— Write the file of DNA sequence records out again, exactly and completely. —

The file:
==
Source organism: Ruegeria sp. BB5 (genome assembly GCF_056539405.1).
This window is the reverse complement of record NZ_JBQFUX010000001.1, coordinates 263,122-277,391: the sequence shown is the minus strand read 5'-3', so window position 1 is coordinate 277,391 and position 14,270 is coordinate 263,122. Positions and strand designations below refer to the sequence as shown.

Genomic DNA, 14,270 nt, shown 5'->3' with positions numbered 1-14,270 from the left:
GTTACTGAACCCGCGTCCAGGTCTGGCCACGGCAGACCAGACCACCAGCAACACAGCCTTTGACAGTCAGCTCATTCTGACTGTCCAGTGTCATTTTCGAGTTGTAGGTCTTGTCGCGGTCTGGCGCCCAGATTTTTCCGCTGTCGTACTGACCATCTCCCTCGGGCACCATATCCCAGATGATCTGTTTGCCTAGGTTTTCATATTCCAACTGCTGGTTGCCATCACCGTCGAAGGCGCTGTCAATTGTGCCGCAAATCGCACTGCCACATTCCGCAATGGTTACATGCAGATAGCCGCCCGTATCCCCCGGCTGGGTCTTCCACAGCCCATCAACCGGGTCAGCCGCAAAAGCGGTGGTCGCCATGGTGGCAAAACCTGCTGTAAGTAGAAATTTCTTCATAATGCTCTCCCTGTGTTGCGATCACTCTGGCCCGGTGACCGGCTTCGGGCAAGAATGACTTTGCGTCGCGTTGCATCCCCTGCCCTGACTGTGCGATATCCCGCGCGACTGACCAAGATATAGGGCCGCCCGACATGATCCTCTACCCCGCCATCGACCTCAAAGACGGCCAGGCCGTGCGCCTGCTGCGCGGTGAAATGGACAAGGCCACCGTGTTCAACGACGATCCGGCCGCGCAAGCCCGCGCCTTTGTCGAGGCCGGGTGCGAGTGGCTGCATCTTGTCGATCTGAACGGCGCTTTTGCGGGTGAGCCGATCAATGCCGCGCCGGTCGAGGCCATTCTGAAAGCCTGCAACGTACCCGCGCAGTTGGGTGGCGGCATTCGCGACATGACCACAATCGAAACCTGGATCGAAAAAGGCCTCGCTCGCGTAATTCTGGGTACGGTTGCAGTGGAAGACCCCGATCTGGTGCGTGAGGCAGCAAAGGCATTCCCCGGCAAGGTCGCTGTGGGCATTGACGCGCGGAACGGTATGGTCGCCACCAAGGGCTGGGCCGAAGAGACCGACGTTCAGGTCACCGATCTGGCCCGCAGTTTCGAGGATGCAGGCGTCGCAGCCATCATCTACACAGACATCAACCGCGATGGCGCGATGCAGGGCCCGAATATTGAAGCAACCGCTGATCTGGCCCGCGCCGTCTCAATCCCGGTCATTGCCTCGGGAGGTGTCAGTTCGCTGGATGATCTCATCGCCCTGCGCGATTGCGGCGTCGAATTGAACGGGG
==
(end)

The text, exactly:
Source organism: Ruegeria sp. BB5 (genome assembly GCF_056539405.1).
This window is the reverse complement of record NZ_JBQFUX010000001.1, coordinates 263,122-277,391: the sequence shown is the minus strand read 5'-3', so window position 1 is coordinate 277,391 and position 14,270 is coordinate 263,122. Positions and strand designations below refer to the sequence as shown.

Genomic DNA, 14,270 nt, shown 5'->3' with positions numbered 1-14,270 from the left:
GTTACTGAACCCGCGTCCAGGTCTGGCCACGGCAGACCAGACCACCAGCAACACAGCCTTTGACAGTCAGCTCATTCTGACTGTCCAGTGTCATTTTCGAGTTGTAGGTCTTGTCGCGGTCTGGCGCCCAGATTTTTCCGCTGTCGTACTGACCATCTCCCTCGGGCACCATATCCCAGATGATCTGTTTGCCTAGGTTTTCATATTCCAACTGCTGGTTGCCATCACCGTCGAAGGCGCTGTCAATTGTGCCGCAAATCGCACTGCCACATTCCGCAATGGTTACATGCAGATAGCCGCCCGTATCCCCCGGCTGGGTCTTCCACAGCCCATCAACCGGGTCAGCCGCAAAAGCGGTGGTCGCCATGGTGGCAAAACCTGCTGTAAGTAGAAATTTCTTCATAATGCTCTCCCTGTGTTGCGATCACTCTGGCCCGGTGACCGGCTTCGGGCAAGAATGACTTTGCGTCGCGTTGCATCCCCTGCCCTGACTGTGCGATATCCCGCGCGACTGACCAAGATATAGGGCCGCCCGACATGATCCTCTACCCCGCCATCGACCTCAAAGACGGCCAGGCCGTGCGCCTGCTGCGCGGTGAAATGGACAAGGCCACCGTGTTCAACGACGATCCGGCCGCGCAAGCCCGCGCCTTTGTCGAGGCCGGGTGCGAGTGGCTGCATCTTGTCGATCTGAACGGCGCTTTTGCGGGTGAGCCGATCAATGCCGCGCCGGTCGAGGCCATTCTGAAAGCCTGCAACGTACCCGCGCAGTTGGGTGGCGGCATTCGCGACATGACCACAATCGAAACCTGGATCGAAAAAGGCCTCGCTCGCGTAATTCTGGGTACGGTTGCAGTGGAAGACCCCGATCTGGTGCGTGAGGCAGCAAAGGCATTCCCCGGCAAGGTCGCTGTGGGCATTGACGCGCGGAACGGTATGGTCGCCACCAAGGGCTGGGCCGAAGAGACCGACGTTCAGGTCACCGATCTGGCCCGCAGTTTCGAGGATGCAGGCGTCGCAGCCATCATCTACACAGACATCAACCGCGATGGCGCGATGCAGGGCCCGAATATTGAAGCAACCGCTGATCTGGCCCGCGCCGTCTCAATCCCGGTCATTGCCTCGGGAGGTGTCAGTTCGCTGGATGATCTCATCGCCCTGCGCGATTGCGGCGTCGAATTGAACGGGG